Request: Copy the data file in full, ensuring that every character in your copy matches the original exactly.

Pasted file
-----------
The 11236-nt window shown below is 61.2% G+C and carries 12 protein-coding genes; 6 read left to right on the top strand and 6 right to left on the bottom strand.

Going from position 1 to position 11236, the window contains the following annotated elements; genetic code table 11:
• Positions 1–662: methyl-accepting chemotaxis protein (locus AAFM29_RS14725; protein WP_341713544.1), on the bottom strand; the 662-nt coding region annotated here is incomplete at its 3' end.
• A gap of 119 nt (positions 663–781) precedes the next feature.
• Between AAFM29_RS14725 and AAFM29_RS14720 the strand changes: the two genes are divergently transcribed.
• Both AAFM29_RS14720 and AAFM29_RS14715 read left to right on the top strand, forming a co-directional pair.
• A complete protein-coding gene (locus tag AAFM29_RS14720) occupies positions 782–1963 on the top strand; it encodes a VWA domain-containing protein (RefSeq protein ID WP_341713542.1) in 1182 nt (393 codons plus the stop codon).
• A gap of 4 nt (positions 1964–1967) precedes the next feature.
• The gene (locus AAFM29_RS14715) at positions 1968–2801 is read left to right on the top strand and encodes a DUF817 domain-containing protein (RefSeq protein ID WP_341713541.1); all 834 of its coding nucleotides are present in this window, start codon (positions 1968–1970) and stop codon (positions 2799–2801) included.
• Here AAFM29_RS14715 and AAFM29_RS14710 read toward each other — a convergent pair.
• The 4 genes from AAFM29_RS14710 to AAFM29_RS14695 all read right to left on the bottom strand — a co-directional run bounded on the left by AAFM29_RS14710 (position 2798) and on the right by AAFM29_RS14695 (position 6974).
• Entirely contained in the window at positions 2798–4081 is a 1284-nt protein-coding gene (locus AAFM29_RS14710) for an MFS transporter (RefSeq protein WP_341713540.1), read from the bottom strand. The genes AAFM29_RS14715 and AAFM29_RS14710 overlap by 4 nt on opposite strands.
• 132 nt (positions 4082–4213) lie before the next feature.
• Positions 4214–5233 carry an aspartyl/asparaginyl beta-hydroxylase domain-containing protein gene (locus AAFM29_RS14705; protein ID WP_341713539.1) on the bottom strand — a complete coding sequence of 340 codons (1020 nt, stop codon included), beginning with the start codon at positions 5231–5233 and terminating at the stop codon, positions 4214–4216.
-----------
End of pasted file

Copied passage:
The 11236-nt window shown below is 61.2% G+C and carries 12 protein-coding genes; 6 read left to right on the top strand and 6 right to left on the bottom strand.

Going from position 1 to position 11236, the window contains the following annotated elements; genetic code table 11:
• Positions 1–662: methyl-accepting chemotaxis protein (locus AAFM29_RS14725; protein WP_341713544.1), on the bottom strand; the 662-nt coding region annotated here is incomplete at its 3' end.
• A gap of 119 nt (positions 663–781) precedes the next feature.
• Between AAFM29_RS14725 and AAFM29_RS14720 the strand changes: the two genes are divergently transcribed.
• Both AAFM29_RS14720 and AAFM29_RS14715 read left to right on the top strand, forming a co-directional pair.
• A complete protein-coding gene (locus tag AAFM29_RS14720) occupies positions 782–1963 on the top strand; it encodes a VWA domain-containing protein (RefSeq protein ID WP_341713542.1) in 1182 nt (393 codons plus the stop codon).
• A gap of 4 nt (positions 1964–1967) precedes the next feature.
• The gene (locus AAFM29_RS14715) at positions 1968–2801 is read left to right on the top strand and encodes a DUF817 domain-containing protein (RefSeq protein ID WP_341713541.1); all 834 of its coding nucleotides are present in this window, start codon (positions 1968–1970) and stop codon (positions 2799–2801) included.
• Here AAFM29_RS14715 and AAFM29_RS14710 read toward each other — a convergent pair.
• The 4 genes from AAFM29_RS14710 to AAFM29_RS14695 all read right to left on the bottom strand — a co-directional run bounded on the left by AAFM29_RS14710 (position 2798) and on the right by AAFM29_RS14695 (position 6974).
• Entirely contained in the window at positions 2798–4081 is a 1284-nt protein-coding gene (locus AAFM29_RS14710) for an MFS transporter (RefSeq protein WP_341713540.1), read from the bottom strand. The genes AAFM29_RS14715 and AAFM29_RS14710 overlap by 4 nt on opposite strands.
• 132 nt (positions 4082–4213) lie before the next feature.
• Positions 4214–5233 carry an aspartyl/asparaginyl beta-hydroxylase domain-containing protein gene (locus AAFM29_RS14705; protein ID WP_341713539.1) on the bottom strand — a complete coding sequence of 340 codons (1020 nt, stop codon included), beginning with the start codon at positions 5231–5233 and terminating at the stop codon, positions 4214–4216.